- Structure your transactions consistently with your expressed intentions - the Panel took into account the creation of a “blocking stake” which it said would be held collectively in AGI by Mr Ainsworth and Mrs Ainsworth following the transaction, as a result of Mr Ainsworth’s decision to participate in a dividend reinvestment plan by AGI. In the absence of evidence from AGI or Mr Ainsworth explaining his decision to participate in the plan despite his purported intention to exit the company as a result of the transaction, the Panel was prepared to draw the inference that this had in fact been structured to ensure that no third party could acquire full control of AGI without the consent of Mr Ainsworth acting in concert with his wife.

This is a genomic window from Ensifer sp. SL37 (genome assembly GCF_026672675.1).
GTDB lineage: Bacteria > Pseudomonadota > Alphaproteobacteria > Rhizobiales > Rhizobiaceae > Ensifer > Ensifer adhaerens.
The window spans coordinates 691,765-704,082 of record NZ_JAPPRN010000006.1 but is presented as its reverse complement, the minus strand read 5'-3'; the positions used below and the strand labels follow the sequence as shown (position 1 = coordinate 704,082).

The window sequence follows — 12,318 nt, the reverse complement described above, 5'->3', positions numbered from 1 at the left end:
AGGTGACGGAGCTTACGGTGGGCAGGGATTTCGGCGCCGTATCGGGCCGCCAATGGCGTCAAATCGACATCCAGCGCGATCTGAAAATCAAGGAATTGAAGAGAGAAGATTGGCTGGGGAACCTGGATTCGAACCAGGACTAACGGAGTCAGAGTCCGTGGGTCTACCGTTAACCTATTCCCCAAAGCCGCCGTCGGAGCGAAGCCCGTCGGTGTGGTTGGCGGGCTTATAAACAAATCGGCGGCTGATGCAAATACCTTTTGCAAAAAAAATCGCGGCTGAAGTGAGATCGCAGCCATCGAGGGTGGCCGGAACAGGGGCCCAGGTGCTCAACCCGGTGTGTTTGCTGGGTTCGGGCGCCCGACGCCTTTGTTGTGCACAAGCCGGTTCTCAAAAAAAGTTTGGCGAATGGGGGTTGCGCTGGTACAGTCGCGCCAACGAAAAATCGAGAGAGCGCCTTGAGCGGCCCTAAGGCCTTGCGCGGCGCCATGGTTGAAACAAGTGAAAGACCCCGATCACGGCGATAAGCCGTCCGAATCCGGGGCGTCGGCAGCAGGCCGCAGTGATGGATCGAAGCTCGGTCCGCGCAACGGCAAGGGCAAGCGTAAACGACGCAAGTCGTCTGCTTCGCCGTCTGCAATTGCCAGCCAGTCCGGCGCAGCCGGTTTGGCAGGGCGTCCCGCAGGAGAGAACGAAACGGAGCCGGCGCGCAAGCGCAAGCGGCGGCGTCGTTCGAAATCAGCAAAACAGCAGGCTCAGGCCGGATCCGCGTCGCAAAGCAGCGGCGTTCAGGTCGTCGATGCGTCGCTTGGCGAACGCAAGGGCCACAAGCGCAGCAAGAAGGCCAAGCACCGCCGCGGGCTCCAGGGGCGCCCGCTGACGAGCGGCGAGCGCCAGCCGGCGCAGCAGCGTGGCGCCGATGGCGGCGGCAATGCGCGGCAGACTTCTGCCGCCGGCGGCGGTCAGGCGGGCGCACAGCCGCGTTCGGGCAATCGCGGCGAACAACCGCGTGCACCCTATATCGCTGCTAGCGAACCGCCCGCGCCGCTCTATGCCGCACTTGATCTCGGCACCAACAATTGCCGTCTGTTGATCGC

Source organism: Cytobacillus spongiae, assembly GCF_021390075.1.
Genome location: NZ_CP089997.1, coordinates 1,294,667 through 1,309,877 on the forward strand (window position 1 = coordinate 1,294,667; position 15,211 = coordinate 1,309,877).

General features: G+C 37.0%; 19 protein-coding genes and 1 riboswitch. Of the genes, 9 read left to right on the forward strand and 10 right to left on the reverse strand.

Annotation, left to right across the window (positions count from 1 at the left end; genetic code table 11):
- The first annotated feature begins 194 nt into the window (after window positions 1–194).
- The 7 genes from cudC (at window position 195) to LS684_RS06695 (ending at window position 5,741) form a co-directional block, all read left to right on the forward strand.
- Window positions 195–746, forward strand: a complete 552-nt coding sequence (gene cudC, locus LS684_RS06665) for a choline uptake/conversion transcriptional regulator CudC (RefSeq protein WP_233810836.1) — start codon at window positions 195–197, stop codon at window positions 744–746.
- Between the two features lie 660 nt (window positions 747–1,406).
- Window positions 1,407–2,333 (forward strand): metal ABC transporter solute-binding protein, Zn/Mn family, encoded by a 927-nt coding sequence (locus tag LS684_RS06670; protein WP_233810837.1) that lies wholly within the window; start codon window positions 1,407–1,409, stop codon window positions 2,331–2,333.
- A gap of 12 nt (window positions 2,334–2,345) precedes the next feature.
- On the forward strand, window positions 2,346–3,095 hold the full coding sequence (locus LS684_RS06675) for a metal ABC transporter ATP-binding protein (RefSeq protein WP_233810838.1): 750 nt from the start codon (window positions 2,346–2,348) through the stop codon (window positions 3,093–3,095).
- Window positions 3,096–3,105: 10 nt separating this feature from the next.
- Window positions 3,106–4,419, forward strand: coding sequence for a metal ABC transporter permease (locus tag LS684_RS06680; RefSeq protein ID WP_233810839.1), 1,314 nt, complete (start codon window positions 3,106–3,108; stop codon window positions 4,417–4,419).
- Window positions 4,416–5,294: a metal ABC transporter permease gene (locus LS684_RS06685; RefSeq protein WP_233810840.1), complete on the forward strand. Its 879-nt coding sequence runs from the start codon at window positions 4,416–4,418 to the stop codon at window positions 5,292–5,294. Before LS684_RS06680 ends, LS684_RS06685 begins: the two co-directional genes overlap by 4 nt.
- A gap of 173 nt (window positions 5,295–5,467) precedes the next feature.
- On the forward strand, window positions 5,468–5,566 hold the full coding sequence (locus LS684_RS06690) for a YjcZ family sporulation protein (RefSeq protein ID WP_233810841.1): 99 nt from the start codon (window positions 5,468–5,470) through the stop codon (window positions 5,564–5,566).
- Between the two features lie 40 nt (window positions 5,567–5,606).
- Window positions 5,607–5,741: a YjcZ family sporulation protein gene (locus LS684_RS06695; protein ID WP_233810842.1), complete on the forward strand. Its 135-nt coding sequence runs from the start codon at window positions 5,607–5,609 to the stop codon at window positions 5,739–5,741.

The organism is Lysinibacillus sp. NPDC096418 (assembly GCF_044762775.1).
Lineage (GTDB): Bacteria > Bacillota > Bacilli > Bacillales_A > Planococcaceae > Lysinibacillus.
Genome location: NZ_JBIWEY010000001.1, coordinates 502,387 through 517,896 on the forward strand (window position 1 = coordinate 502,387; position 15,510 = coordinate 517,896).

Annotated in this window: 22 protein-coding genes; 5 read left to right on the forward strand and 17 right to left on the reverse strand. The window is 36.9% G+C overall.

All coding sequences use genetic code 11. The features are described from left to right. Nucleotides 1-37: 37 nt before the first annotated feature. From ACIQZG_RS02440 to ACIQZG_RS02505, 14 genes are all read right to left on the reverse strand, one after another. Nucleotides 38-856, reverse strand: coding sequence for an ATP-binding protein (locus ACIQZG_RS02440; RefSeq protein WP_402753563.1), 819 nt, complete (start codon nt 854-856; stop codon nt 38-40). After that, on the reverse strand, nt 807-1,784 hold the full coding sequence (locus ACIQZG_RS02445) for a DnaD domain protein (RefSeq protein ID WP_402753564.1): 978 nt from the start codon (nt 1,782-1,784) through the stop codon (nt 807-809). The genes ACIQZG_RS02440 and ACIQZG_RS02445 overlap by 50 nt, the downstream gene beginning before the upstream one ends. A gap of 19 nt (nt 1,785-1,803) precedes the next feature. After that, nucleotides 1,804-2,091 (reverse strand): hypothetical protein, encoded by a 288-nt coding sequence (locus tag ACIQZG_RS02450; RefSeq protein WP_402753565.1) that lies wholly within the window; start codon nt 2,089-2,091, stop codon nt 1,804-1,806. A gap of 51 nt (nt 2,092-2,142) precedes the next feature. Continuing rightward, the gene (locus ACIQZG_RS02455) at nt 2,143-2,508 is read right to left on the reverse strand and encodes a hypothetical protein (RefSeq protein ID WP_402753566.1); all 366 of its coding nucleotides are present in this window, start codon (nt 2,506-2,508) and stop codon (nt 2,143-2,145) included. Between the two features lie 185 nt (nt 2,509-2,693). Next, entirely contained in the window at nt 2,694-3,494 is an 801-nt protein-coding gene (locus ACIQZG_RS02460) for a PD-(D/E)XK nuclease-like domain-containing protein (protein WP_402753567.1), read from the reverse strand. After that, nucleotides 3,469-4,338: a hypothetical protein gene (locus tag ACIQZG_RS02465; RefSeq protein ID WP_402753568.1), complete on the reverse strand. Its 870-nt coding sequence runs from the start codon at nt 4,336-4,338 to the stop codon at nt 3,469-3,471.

In May 2016, the Australian Securities and Investments Commission (ASIC) and a minority shareholder (Fortress) in Ainsworth Game Technology Limited (AGI) made separate applications to the Takeovers Panel, each seeking a declaration of unacceptable circumstances in relation to the affairs of AGI. They submitted to the Panel that certain shareholders in AGI, including Mrs Ainsworth, should be restrained from voting on a resolution (Resolution) to allow Novomatic AG (Novomatic) to acquire a 52.52% shareholding in AGI from Mr Ainsworth for over $473 million (Transaction) by reason of their association with Mr Ainsworth.